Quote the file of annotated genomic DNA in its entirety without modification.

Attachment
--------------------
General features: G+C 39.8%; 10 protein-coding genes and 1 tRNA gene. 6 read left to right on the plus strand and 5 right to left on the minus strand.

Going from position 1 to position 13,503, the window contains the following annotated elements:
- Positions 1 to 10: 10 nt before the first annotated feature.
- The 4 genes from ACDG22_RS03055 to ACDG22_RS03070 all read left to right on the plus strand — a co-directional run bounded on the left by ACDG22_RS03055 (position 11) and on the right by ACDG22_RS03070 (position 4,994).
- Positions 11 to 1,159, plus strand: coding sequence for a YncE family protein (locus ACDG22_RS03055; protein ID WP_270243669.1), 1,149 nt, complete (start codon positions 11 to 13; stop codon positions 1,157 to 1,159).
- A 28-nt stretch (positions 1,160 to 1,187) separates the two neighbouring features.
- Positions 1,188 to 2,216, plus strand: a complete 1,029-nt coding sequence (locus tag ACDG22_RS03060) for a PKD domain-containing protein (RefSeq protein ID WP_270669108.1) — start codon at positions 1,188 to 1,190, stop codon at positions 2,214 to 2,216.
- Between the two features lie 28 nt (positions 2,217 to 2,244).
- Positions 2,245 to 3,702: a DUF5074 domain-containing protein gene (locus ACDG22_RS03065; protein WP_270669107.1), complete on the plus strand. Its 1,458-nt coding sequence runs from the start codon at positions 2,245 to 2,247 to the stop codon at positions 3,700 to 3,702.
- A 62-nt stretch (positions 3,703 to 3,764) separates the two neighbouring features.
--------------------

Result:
General features: G+C 39.8%; 10 protein-coding genes and 1 tRNA gene. 6 read left to right on the plus strand and 5 right to left on the minus strand.

Going from position 1 to position 13,503, the window contains the following annotated elements:
- Positions 1 to 10: 10 nt before the first annotated feature.
- The 4 genes from ACDG22_RS03055 to ACDG22_RS03070 all read left to right on the plus strand — a co-directional run bounded on the left by ACDG22_RS03055 (position 11) and on the right by ACDG22_RS03070 (position 4,994).
- Positions 11 to 1,159, plus strand: coding sequence for a YncE family protein (locus ACDG22_RS03055; protein ID WP_270243669.1), 1,149 nt, complete (start codon positions 11 to 13; stop codon positions 1,157 to 1,159).
- A 28-nt stretch (positions 1,160 to 1,187) separates the two neighbouring features.
- Positions 1,188 to 2,216, plus strand: a complete 1,029-nt coding sequence (locus tag ACDG22_RS03060) for a PKD domain-containing protein (RefSeq protein ID WP_270669108.1) — start codon at positions 1,188 to 1,190, stop codon at positions 2,214 to 2,216.
- Between the two features lie 28 nt (positions 2,217 to 2,244).
- Positions 2,245 to 3,702: a DUF5074 domain-containing protein gene (locus ACDG22_RS03065; protein WP_270669107.1), complete on the plus strand. Its 1,458-nt coding sequence runs from the start codon at positions 2,245 to 2,247 to the stop codon at positions 3,700 to 3,702.
- A 62-nt stretch (positions 3,703 to 3,764) separates the two neighbouring features.